RICHMOND -- The probe into what caused a massive fire at the Chevron refinery Aug. 6 is stalled while engineers work to make the site safe for investigators, but legal action stemming from the blaze that sent thousands of residents to hospitals is gathering steam.
Three Bay Area law firms sued in Contra Costa County Superior Court on Wednesday, accusing the energy giant of "gross negligence" in its handling of refinery maintenance and emergency response to the fire.
In a news conference held just a block from the claim center that Chevron opened last week for affected residents, Oakland civil rights attorney John Burris told a gaggle of media and residents that refinery leaders allowed a leaky pipe to "fester," putting Richmond residents in unnecessary peril.
"This community has borne the brunt of (Chevron's) negligence," Burris said.
Burris, joined by San Francisco attorneys Matthew Kumin and Partick Goggin, sued Wednesday on behalf of nine local residents, including three children, according to court records. Burris said there would be more plaintiffs and that a class-action suit was likely. More than 1,000 people have contacted his office since the fire, Burris said.
Goggin said the lawsuit seeks extensive safety upgrades, including improved community alert systems, along with unspecified punitive and compensatory damages to the plaintiffs. As part of the 21-page complaint, the attorneys alleged that Chevron has a history of toxic accidents that have harmed residents' health, including 13 fires and uncontrolled emissions from 1989 to 1999.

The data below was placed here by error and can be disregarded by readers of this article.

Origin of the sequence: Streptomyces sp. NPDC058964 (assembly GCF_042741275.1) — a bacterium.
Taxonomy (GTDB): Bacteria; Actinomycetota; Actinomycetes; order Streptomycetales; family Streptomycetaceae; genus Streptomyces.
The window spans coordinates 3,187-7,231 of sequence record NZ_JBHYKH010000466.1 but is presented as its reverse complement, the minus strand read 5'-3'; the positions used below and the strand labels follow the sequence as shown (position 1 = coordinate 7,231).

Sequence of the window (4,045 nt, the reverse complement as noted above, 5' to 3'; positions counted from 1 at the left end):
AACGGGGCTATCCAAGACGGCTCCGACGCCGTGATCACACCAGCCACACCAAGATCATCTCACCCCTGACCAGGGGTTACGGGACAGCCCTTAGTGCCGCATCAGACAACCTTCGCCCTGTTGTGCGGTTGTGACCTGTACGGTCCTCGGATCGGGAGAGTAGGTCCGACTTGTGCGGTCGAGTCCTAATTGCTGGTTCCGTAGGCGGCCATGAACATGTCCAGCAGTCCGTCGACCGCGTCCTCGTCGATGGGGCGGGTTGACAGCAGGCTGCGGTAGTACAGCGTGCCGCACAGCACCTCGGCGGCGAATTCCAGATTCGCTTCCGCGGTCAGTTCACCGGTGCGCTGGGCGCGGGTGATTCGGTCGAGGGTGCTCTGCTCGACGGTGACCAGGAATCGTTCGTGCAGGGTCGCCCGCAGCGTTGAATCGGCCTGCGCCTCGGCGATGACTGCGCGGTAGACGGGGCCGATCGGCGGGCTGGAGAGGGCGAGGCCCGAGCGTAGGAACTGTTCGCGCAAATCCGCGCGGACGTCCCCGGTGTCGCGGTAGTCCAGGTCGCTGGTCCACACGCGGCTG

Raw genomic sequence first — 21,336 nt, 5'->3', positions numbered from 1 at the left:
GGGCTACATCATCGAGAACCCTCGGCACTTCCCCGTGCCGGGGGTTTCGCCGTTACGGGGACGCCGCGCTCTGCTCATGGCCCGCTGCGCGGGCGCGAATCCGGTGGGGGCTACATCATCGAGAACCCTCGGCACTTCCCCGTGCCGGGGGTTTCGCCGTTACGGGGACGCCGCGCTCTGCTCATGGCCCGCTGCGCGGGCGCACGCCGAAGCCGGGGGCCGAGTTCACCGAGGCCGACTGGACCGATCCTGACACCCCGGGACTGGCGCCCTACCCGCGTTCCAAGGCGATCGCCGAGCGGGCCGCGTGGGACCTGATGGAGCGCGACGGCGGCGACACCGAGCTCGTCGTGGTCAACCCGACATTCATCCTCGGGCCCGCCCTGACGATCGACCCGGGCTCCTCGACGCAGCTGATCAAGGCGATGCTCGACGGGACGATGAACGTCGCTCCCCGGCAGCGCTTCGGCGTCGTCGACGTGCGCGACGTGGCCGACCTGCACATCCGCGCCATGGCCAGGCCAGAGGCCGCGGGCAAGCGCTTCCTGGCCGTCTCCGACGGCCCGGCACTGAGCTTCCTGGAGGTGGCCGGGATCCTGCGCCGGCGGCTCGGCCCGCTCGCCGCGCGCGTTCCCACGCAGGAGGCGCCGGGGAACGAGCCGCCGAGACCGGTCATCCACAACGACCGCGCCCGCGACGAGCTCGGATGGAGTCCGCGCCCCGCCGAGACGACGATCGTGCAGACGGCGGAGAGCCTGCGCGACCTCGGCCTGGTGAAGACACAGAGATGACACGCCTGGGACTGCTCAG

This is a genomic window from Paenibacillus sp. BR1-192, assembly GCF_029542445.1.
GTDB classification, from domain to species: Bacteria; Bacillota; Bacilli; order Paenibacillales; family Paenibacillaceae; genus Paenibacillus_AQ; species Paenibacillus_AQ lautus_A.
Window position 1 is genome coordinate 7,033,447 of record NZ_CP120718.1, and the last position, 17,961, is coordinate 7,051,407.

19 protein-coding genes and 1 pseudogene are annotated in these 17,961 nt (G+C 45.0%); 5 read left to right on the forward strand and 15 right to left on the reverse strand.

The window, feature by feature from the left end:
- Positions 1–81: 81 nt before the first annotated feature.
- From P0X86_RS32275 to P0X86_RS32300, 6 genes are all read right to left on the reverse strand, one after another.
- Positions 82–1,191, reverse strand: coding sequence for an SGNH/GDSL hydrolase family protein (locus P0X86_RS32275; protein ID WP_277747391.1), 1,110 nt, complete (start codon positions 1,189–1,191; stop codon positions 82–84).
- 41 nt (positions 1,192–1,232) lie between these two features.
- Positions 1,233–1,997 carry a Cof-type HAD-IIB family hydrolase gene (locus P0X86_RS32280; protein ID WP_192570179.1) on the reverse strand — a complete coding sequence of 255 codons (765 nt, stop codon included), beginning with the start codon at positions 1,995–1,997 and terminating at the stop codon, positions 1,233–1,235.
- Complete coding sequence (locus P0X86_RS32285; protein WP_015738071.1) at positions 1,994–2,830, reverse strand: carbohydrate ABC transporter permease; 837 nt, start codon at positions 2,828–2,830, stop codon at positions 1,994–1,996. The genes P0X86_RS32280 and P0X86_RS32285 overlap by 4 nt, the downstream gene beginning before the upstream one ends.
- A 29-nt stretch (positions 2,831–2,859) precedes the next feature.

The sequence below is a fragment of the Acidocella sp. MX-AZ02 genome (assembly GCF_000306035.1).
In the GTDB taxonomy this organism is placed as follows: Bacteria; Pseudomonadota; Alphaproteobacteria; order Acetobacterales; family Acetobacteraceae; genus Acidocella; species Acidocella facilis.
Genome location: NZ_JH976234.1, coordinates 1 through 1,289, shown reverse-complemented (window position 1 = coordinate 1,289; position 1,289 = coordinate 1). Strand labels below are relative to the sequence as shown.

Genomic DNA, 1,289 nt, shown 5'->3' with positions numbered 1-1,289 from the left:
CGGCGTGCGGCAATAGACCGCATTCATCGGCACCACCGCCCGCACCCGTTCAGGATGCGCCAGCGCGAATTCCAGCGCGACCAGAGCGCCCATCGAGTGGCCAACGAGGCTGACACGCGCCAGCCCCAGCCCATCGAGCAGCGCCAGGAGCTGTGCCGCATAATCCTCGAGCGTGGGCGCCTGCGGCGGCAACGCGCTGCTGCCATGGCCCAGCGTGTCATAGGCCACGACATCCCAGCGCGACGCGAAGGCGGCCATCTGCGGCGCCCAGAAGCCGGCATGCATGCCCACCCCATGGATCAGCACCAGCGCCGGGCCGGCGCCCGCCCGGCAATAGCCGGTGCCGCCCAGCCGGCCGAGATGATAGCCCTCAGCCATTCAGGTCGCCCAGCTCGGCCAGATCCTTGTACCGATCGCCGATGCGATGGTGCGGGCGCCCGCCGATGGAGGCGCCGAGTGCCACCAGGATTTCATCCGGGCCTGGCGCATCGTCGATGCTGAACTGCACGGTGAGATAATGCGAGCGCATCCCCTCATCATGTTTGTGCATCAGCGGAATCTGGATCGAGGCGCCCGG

Chevron spokeswoman Melissa Ritchie said Wednesday that the company is not aware of any other lawsuits.
"When we receive lawsuits, we will review each case based on the merits of their claim and handle as appropriate through the legal process," Ritchie wrote in an email Wednesday.
Soon after the fire, Chevron opened 24-hour claims hot lines, and it has taken more than 7,500 claims by phone and 1,300 more in person at the claims center it opened last week at the Nevin Community Center.
Chevron has vowed to clear all claims -- many related to expenses incurred by the more than 9,000 hospital visits in the aftermath of the fire -- within 30 days. Representatives of the State Bar of California handed out legal fliers to visitors at the claim center last week, and other area attorneys have distributed fliers and other advertisements offering legal services to Richmond residents.
During his news conference, Burris said he advises all residents to refrain from filing claims with Chevron or accepting any compensation from the company to ensure they do not constrain their legal rights.
Ritchie on Wednesday reiterated her earlier assurances that no one who files a claim with Chevron or is reimbursed by the company is asked to sign any documents.
"Residents do not give up their right to file a lawsuit if they receive a claim settlement from Chevron," Ritchie wrote.
It had been thought that all hospital visits were for minor discomforts, usually respiratory issues. But Randy Sawyer, director of Contra Costa County's hazardous materials program, said this week that two or three people, including a small child, suffered severe respiratory symptoms that required hospitalization.